Zubair Qureshi Copenhagen
Danish energy officials have been collaborating with their Pakistani counterparts for some time in capacity building, technical assistance, renewable energy integration and low carbon emissions and the two countries are now on the verge of converting this into a formal framework agreement on green energy.
Pakistan’s Ambassador to Denmark, Ahmad Farooq, expressed these views during an interview with a group of Pakistani journalists who recently visited Denmark for a study tour “Advocating on Climate Change and Transition green” organized by the Embassy of Denmark in Pakistan.
Ambassador Ahmad Farooq said both sides are just waiting for an important occasion/visit for their leaders to meet and officially announce the historic agreement.
The Pakistani envoy who came to meet the journalists of his country informed them of the bilateral relations between the two countries in general and of the collaboration in renewable energies in particular. He highlighted the challenges Pakistan was facing in this particular sector and described Denmark’s very timely and valuable technical assistance and support.
Our reliance on external energy sources like fossil fuels, gas, etc. is the main source of the country’s current account deficit and if we switch to green and clean energy, it will not only reduce this burden, but also significantly reduce carbon emissions, he said. .
Pakistan has set a target that 60% of all its energy will be generated from clean and renewable sources by 2030. If we achieve the Alternative and Renewable Energy (ARE) target, it will certainly be a milestone in the country’s energy sector, he said. Currently, the share of wind power in Pakistan’s total energy production is less than 4%, while in Denmark it is around 50%. This is where we can get the most out of Denmark, which is a world leader in green energy, he said.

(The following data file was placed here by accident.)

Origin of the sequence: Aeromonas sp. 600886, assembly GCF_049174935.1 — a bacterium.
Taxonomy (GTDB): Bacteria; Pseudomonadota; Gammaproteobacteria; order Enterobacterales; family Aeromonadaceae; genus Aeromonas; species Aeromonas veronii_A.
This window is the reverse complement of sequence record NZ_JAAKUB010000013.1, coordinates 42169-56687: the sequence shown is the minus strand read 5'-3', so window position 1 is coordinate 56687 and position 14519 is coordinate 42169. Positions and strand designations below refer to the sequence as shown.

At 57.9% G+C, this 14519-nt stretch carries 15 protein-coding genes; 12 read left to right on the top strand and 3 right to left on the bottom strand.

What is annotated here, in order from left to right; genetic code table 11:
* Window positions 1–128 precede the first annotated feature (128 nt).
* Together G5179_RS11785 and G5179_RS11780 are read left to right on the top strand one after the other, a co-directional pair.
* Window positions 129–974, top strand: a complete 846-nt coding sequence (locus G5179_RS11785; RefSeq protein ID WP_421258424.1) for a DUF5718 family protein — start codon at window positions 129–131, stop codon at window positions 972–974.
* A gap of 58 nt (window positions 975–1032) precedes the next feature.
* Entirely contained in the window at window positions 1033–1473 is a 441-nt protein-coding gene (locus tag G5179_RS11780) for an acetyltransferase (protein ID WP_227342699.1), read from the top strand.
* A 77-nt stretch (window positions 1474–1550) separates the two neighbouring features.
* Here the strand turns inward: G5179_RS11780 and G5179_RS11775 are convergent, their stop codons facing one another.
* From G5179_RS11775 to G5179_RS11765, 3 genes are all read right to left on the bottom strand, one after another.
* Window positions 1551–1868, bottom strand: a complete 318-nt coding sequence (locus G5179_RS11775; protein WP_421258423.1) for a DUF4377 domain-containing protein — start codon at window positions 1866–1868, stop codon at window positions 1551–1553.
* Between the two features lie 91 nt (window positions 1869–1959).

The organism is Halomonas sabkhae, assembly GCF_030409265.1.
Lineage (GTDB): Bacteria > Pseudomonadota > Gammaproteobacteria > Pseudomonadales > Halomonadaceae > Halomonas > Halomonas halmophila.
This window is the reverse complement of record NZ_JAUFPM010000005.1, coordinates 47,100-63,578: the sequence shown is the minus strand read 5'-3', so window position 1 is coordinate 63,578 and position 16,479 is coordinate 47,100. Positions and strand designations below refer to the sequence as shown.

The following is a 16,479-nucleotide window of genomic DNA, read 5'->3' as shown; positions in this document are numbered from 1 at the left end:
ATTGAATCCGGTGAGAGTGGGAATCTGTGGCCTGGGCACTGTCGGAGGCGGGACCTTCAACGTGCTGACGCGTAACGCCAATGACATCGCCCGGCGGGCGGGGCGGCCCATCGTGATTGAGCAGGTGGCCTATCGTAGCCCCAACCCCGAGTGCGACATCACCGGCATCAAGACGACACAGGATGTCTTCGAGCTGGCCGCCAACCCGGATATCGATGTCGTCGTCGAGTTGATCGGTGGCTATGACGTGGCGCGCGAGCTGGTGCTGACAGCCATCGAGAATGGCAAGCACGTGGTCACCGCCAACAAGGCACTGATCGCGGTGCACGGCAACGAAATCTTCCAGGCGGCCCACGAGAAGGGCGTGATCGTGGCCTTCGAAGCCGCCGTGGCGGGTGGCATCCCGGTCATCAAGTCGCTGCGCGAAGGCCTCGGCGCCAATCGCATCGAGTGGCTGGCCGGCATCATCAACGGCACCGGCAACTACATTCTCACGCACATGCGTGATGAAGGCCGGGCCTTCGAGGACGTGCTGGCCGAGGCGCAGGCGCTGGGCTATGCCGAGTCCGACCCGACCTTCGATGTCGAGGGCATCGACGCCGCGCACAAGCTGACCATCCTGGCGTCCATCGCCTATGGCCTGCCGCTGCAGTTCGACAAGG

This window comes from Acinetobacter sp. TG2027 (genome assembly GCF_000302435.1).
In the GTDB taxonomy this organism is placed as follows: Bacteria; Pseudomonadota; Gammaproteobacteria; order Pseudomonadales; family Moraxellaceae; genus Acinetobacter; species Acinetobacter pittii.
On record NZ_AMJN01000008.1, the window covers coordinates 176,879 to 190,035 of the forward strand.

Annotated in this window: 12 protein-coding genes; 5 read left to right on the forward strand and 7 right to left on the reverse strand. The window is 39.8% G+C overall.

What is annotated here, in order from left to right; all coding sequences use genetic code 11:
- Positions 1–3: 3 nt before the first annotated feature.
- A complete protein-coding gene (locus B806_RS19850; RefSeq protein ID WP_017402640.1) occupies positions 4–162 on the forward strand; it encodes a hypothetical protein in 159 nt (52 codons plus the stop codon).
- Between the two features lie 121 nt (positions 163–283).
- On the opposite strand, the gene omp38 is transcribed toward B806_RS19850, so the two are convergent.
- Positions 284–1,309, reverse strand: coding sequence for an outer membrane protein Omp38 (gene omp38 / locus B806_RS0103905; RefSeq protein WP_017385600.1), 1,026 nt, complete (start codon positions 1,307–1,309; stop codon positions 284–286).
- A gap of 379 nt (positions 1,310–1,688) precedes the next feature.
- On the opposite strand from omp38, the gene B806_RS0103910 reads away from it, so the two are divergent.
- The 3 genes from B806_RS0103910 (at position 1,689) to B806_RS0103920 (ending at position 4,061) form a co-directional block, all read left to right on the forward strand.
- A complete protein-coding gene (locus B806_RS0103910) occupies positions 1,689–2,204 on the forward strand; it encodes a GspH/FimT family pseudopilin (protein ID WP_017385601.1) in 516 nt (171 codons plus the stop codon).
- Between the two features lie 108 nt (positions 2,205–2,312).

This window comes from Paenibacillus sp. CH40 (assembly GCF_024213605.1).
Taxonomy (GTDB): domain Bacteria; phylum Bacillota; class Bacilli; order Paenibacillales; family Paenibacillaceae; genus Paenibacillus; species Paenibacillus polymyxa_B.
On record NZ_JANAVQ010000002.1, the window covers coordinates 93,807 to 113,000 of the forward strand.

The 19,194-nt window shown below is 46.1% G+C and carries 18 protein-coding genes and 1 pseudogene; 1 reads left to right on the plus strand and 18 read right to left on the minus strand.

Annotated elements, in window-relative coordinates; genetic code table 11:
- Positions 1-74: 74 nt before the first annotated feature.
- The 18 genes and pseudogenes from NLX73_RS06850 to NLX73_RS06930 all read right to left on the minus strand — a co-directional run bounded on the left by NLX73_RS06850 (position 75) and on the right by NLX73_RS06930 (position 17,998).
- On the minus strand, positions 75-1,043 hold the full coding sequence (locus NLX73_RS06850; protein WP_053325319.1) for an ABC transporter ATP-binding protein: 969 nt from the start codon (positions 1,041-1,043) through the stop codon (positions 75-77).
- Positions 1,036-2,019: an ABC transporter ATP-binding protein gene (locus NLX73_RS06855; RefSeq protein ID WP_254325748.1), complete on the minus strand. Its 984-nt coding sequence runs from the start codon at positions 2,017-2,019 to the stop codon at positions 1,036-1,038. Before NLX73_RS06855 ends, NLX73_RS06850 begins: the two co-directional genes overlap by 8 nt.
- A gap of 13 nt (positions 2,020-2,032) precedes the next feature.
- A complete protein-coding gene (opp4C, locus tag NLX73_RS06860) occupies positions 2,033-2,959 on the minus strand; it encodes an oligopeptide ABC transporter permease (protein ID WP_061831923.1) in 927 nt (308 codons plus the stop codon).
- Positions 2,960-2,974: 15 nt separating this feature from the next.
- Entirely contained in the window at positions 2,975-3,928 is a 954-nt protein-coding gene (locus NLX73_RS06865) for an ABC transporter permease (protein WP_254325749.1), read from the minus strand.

Ambassador Farooq told reporters that experts from the Danish Energy Agency (DEA) exchange relevant technical knowledge and know-how with their Pakistani counterparts and provide technical assistance under the Danish Initiative. for energy transition (DETI). They held talks with officials from the National Electric Power Regulatory Authority (NEPRA) of Pakistan, the Alternative Energy Development Board (AEDB) and the National Transmission & Dispatch Company (NTDC).
Pakistan’s renewable energy targets for 2030 were certainly very ambitious, but a new study by the World Bank has shown that the targets can be achieved in a cost-effective way.
On a question, Ambassador Farooq said his counterpart in Islamabad, Danish Ambassador Lis Rosenholm and her team have been instrumental in bringing about the meaningful cooperation between the two countries.
Although the government has changed in the meantime, the current government is also fully committed to moving forward with the alternative and renewable energy agreement with Denmark, as it can play a key role in mitigating the change. climate change and GHG reduction.
Apart from the energy collaboration, the Danish government is also working with the Pakistani government in waste management in Lahore and Faisalabad, he said. The Faisalabad waste treatment project is already in its final stages as its tender has also passed, he said. About the Pakistani community in Denmark, he said that they contribute quite positively to the Danish economy and society. Although the Danish community of Pakistani origin does not exceed 35,000 people in the country, yet it represents almost all professions and manifestations of Danish society such as business, health, politics, law, education and even development and business sectors, the Pakistani ambassador said adding they enjoyed all the benefits and rights of Danish society and the Pakistani embassy rarely received complaints from either party.